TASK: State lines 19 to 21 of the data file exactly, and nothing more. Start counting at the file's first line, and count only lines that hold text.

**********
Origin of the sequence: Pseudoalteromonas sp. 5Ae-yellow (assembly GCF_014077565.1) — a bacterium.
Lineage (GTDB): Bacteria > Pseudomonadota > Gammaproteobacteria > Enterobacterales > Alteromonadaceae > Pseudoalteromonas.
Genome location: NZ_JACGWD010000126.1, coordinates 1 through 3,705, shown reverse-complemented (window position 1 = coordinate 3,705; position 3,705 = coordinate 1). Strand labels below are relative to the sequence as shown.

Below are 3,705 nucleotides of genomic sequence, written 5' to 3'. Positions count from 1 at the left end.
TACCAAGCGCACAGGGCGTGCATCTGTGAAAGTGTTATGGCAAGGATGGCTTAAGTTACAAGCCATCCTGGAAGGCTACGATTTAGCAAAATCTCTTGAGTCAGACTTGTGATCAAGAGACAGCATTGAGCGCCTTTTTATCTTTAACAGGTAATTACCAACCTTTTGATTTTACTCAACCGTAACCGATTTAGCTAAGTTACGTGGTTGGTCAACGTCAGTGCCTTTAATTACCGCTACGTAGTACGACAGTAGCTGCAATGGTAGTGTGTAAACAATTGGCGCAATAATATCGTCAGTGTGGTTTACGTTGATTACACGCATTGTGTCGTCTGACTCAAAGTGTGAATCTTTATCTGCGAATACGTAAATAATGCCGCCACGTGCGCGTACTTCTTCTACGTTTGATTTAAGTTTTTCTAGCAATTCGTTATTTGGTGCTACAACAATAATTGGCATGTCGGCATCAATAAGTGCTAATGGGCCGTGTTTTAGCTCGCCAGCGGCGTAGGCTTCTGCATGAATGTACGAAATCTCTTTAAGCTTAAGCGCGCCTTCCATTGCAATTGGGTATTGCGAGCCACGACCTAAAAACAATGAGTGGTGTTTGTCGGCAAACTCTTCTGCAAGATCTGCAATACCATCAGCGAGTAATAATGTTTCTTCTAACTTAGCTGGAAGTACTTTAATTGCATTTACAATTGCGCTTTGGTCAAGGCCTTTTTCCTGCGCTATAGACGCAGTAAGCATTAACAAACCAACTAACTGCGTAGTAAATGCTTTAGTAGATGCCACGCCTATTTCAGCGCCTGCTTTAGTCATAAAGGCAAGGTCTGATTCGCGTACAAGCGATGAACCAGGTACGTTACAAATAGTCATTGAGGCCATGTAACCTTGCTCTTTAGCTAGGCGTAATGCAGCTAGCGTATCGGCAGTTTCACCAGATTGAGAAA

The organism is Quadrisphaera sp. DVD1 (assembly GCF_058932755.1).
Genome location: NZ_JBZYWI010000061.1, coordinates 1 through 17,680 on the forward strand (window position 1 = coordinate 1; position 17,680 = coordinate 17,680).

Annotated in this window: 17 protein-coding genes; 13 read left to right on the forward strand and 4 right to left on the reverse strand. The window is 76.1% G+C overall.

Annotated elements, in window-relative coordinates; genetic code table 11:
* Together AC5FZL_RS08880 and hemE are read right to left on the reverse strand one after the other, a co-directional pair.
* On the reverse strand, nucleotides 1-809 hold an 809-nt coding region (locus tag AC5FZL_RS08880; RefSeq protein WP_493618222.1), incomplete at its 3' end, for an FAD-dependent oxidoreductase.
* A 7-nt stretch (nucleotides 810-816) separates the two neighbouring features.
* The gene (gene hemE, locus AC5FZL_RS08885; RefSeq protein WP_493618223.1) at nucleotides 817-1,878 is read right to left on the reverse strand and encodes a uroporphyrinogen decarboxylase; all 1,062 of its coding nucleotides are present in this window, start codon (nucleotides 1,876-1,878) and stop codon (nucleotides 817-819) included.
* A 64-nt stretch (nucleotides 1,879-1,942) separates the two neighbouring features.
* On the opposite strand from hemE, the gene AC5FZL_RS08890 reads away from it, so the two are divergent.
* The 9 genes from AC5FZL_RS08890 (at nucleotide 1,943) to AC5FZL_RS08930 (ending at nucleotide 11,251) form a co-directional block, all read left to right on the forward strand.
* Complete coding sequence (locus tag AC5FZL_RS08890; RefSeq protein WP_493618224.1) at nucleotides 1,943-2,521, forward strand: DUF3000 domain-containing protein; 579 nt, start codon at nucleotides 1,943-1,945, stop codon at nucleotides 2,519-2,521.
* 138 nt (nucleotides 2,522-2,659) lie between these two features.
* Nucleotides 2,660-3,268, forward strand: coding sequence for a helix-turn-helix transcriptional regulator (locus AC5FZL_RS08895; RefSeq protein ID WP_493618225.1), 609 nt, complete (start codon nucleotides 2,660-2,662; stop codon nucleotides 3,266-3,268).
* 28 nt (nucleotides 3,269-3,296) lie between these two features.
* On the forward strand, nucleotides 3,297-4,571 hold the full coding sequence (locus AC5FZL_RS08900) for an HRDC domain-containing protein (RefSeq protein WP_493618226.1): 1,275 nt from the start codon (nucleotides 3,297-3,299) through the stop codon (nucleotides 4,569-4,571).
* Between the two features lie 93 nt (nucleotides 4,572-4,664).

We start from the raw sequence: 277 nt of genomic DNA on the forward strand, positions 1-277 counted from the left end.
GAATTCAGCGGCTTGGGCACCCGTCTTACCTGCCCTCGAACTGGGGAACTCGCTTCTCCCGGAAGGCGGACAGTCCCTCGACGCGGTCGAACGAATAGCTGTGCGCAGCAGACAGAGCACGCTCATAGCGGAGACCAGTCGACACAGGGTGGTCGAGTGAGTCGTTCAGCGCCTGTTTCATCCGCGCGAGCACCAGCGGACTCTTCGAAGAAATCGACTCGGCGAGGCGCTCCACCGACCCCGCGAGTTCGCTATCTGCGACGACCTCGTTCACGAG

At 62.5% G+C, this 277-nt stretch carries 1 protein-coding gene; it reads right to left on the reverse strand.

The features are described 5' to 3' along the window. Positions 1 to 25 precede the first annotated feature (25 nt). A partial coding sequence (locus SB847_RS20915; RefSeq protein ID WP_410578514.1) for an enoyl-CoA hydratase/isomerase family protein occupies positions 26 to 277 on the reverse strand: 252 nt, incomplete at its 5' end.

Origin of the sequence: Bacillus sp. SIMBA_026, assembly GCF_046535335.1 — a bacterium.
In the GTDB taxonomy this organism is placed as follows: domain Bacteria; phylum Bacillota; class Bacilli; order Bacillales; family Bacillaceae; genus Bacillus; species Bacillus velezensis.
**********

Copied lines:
* Nucleotides 2,660-3,268, forward strand: coding sequence for a helix-turn-helix transcriptional regulator (locus AC5FZL_RS08895; RefSeq protein ID WP_493618225.1), 609 nt, complete (start codon nucleotides 2,660-2,662; stop codon nucleotides 3,266-3,268).
* 28 nt (nucleotides 3,269-3,296) lie between these two features.
* On the forward strand, nucleotides 3,297-4,571 hold the full coding sequence (locus AC5FZL_RS08900) for an HRDC domain-containing protein (RefSeq protein WP_493618226.1): 1,275 nt from the start codon (nucleotides 3,297-3,299) through the stop codon (nucleotides 4,569-4,571).